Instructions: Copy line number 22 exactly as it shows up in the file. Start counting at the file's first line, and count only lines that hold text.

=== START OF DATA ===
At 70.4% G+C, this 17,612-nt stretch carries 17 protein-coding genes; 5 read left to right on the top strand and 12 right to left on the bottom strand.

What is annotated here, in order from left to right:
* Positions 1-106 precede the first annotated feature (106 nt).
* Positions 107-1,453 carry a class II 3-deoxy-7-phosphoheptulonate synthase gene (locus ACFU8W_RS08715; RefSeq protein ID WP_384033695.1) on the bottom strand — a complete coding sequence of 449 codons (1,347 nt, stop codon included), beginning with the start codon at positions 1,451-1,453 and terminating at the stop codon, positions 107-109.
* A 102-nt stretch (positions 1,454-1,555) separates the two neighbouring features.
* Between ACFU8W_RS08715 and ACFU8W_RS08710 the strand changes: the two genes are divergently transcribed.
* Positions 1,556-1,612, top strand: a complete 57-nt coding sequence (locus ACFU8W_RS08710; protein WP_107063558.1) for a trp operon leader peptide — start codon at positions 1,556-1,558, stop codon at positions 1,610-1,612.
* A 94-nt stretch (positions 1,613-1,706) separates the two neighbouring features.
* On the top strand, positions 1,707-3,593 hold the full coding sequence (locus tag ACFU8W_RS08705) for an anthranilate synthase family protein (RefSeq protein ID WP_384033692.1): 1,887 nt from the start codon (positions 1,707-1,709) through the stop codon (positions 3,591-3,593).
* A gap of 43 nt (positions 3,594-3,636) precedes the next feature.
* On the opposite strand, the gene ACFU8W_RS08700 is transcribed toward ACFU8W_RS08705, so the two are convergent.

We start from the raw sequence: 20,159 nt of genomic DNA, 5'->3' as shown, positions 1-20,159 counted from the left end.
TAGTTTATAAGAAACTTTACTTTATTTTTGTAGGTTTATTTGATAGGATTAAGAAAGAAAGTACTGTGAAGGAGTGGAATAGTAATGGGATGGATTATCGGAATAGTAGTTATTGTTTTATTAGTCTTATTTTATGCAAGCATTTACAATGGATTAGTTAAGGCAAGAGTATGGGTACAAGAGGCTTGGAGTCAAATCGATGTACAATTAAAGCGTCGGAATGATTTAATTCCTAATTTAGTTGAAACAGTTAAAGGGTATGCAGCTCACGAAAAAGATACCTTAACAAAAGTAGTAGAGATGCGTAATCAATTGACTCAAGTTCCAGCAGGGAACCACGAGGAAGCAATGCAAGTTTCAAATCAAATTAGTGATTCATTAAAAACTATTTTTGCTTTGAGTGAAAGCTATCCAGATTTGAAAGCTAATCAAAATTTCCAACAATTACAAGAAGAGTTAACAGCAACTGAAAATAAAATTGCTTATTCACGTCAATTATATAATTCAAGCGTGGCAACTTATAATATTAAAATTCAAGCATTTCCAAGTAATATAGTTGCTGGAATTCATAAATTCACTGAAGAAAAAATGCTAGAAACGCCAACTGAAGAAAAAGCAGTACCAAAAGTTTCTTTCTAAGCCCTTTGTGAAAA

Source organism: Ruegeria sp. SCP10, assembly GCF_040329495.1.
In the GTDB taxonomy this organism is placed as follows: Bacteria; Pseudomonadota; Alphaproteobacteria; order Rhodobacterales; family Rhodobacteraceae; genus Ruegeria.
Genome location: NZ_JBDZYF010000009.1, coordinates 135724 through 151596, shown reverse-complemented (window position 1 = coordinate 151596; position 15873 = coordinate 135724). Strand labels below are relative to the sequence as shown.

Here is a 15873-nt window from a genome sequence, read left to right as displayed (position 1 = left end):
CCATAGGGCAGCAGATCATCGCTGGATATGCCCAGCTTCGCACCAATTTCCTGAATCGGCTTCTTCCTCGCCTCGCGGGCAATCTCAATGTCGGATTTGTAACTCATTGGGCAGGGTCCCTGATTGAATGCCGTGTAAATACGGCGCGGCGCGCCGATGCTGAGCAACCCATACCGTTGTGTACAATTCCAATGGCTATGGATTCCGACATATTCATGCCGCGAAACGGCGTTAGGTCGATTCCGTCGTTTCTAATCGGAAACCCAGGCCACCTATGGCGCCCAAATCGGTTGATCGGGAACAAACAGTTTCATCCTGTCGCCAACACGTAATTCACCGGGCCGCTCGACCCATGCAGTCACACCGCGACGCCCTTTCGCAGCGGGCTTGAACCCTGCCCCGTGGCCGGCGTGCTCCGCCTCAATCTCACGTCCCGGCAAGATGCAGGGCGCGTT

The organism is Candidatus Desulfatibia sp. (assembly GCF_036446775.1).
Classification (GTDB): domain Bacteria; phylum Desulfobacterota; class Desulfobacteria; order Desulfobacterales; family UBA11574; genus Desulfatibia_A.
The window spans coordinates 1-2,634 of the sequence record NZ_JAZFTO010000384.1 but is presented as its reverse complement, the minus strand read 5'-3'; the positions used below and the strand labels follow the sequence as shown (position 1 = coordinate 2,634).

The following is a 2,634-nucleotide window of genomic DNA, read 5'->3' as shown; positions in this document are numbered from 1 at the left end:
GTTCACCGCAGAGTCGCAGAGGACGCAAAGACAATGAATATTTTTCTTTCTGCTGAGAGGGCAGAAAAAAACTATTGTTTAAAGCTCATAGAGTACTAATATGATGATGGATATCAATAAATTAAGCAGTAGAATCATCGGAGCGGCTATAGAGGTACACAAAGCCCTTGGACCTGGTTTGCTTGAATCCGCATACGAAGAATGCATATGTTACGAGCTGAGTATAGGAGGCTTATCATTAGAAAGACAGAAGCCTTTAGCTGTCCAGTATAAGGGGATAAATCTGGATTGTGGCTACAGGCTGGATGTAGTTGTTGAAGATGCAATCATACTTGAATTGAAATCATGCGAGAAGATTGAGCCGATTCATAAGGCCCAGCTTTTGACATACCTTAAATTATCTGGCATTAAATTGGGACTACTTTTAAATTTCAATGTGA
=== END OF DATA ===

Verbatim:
The following is a 2,634-nucleotide window of genomic DNA, read 5'->3' as shown; positions in this document are numbered from 1 at the left end: